Go to Podcast: Making Musical Waves: The Legacy of Yatsuhashi
(Image by Sotatsu Tawaraya from Freer Gallery of Art, Smithsonian Institution)
I performed on November 14, 2015, at the National Museum of Asian Art, Freer auditorium "Rokudan" and "Chidori no Kyoku" with Kurahashi Yodo and his wife, Ayako, and the Cantate Chamber Singers. Also from Japan, Tominaga Seijo and Tomio Seiritsu performed an ancient kumi-uta, the shamisen hit,"Sarashi," and sankyoku,"Hagi no Kyoku."
Yatsuhashi Kengyo (1614-1685) was chosen for this concert to show the musical
changes that paralleled the works of the painter, Tawaraya Sotatsu’s (1570-1640) “Making
Waves” (Oct 20, 2015-January 31, 2016).
Sotatsu’s novel, daring, lavish colors, use of gold, and stylized designs of abstract waves
have been reproduced by artists who later followed him. Similarly, blind Yatsuhashi defied
the ban on playing the Tsukushi koto--a style prohibited to women and blind musicians—and
surreptitiously learned to play it. His daring opened the koto for merchants, women, or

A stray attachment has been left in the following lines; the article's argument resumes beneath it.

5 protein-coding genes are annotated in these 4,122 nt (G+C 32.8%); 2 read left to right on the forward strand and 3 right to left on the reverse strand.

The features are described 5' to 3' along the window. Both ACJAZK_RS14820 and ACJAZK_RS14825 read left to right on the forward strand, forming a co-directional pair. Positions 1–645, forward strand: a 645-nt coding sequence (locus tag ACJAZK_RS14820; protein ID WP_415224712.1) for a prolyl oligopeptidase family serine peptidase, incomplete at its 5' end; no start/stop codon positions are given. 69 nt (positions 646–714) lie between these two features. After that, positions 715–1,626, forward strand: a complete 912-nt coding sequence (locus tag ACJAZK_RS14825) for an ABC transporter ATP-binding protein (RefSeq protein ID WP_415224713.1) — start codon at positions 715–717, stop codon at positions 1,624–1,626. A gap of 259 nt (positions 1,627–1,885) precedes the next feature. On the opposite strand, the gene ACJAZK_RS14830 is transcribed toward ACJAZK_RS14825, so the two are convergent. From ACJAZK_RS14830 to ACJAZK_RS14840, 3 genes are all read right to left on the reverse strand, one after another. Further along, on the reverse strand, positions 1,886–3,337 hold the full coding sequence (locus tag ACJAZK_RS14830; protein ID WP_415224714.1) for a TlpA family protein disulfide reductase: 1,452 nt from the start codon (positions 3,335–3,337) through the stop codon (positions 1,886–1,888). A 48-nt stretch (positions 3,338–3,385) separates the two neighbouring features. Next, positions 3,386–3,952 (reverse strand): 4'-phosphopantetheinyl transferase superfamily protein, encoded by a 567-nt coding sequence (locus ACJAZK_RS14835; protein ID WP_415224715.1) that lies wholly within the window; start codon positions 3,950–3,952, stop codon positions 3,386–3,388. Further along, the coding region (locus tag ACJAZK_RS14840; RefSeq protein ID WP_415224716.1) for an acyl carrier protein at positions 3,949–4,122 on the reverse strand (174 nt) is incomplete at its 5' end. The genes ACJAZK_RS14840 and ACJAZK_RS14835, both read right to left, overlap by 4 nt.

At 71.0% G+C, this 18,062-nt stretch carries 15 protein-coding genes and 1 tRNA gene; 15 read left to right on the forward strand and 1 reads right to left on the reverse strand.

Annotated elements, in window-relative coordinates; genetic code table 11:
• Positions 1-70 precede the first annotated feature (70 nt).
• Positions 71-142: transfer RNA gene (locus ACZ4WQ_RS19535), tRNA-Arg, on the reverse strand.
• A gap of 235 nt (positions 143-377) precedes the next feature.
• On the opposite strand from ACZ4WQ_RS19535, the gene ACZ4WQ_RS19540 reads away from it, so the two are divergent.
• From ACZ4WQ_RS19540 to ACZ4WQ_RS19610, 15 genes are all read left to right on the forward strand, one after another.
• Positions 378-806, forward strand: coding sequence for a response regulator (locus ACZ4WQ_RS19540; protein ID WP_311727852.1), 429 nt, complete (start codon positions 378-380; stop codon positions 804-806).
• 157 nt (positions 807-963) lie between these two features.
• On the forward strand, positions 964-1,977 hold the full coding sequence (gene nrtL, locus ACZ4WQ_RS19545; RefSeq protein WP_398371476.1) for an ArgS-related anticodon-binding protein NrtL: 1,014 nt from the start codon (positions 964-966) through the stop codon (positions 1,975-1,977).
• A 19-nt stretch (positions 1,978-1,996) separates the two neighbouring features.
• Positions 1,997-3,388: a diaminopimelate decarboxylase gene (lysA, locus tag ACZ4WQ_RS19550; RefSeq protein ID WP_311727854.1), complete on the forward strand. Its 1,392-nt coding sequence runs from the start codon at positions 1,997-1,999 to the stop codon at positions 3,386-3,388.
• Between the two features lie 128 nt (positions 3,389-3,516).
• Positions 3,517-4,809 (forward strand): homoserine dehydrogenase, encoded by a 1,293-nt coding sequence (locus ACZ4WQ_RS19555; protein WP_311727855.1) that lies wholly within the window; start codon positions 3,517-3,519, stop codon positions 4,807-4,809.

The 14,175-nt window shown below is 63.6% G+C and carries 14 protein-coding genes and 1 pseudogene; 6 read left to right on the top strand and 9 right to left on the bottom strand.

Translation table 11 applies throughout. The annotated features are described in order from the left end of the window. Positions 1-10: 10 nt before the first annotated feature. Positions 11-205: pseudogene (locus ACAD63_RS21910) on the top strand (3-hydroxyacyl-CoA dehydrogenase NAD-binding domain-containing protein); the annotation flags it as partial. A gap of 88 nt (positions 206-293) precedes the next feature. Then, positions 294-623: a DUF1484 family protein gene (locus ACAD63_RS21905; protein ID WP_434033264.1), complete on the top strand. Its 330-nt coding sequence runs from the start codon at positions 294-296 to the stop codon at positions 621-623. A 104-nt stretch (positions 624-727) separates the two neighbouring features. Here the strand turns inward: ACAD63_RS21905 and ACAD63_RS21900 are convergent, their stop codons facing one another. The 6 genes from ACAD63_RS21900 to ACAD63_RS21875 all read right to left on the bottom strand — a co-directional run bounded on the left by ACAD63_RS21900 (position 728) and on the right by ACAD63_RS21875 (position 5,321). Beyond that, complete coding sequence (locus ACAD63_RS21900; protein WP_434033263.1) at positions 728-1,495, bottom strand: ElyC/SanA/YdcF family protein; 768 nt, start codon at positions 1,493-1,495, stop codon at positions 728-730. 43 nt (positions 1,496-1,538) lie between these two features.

everyone to enjoy, and even play it in an ensemble with the commoner’s shamisen (3-
stringed) and shakuhachi (bamboo flute).
The concert began with Yatsuhashi’s kumi-uta (collections of songs) and dan-mono (sectioned instrumental) music. This program includes the shamisen’s new style piece that followed, a frolicsome duet called “Sarashi” (Dying Fabrics). The concept of the kumi-uta was extended in the next piece, "Chidori no Kyoku (Plovers)", with the expressions of birds in flight over dancing waves in the tegoto (instrumental interlude). An ethereal dimension is added to "Chidori" with Gary Davison’s chorale work in the vocal section. The final piece, "Hagi no Kyoku (Bush clover)," epitomizes the music that evolved from Yatsuhashi. This is an example of the refinement and sophistication associated with Japan’s high art music of sankyoku (three instruments).